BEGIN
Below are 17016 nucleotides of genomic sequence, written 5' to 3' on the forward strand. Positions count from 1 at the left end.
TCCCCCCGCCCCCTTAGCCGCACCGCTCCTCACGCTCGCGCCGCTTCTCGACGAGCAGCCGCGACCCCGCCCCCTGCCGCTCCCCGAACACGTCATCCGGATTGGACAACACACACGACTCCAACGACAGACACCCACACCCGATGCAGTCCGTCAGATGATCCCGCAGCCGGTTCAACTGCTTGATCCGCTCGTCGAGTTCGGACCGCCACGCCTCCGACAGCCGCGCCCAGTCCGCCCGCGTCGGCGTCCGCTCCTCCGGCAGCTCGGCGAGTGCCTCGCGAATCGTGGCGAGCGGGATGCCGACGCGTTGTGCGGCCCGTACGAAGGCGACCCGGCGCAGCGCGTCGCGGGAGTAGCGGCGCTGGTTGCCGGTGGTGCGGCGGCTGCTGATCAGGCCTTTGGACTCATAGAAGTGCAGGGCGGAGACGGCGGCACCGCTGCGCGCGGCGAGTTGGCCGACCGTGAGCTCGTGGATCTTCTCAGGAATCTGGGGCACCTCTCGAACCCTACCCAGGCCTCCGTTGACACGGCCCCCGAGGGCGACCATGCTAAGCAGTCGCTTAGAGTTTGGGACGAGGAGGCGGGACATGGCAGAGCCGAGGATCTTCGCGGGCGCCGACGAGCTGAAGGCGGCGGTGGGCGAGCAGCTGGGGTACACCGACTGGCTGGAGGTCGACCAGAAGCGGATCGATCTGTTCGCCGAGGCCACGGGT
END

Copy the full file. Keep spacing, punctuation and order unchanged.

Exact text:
Below are 17016 nucleotides of genomic sequence, written 5' to 3' on the forward strand. Positions count from 1 at the left end.
TCCCCCCGCCCCCTTAGCCGCACCGCTCCTCACGCTCGCGCCGCTTCTCGACGAGCAGCCGCGACCCCGCCCCCTGCCGCTCCCCGAACACGTCATCCGGATTGGACAACACACACGACTCCAACGACAGACACCCACACCCGATGCAGTCCGTCAGATGATCCCGCAGCCGGTTCAACTGCTTGATCCGCTCGTCGAGTTCGGACCGCCACGCCTCCGACAGCCGCGCCCAGTCCGCCCGCGTCGGCGTCCGCTCCTCCGGCAGCTCGGCGAGTGCCTCGCGAATCGTGGCGAGCGGGATGCCGACGCGTTGTGCGGCCCGTACGAAGGCGACCCGGCGCAGCGCGTCGCGGGAGTAGCGGCGCTGGTTGCCGGTGGTGCGGCGGCTGCTGATCAGGCCTTTGGACTCATAGAAGTGCAGGGCGGAGACGGCGGCACCGCTGCGCGCGGCGAGTTGGCCGACCGTGAGCTCGTGGATCTTCTCAGGAATCTGGGGCACCTCTCGAACCCTACCCAGGCCTCCGTTGACACGGCCCCCGAGGGCGACCATGCTAAGCAGTCGCTTAGAGTTTGGGACGAGGAGGCGGGACATGGCAGAGCCGAGGATCTTCGCGGGCGCCGACGAGCTGAAGGCGGCGGTGGGCGAGCAGCTGGGGTACACCGACTGGCTGGAGGTCGACCAGAAGCGGATCGATCTGTTCGCCGAGGCCACGGGT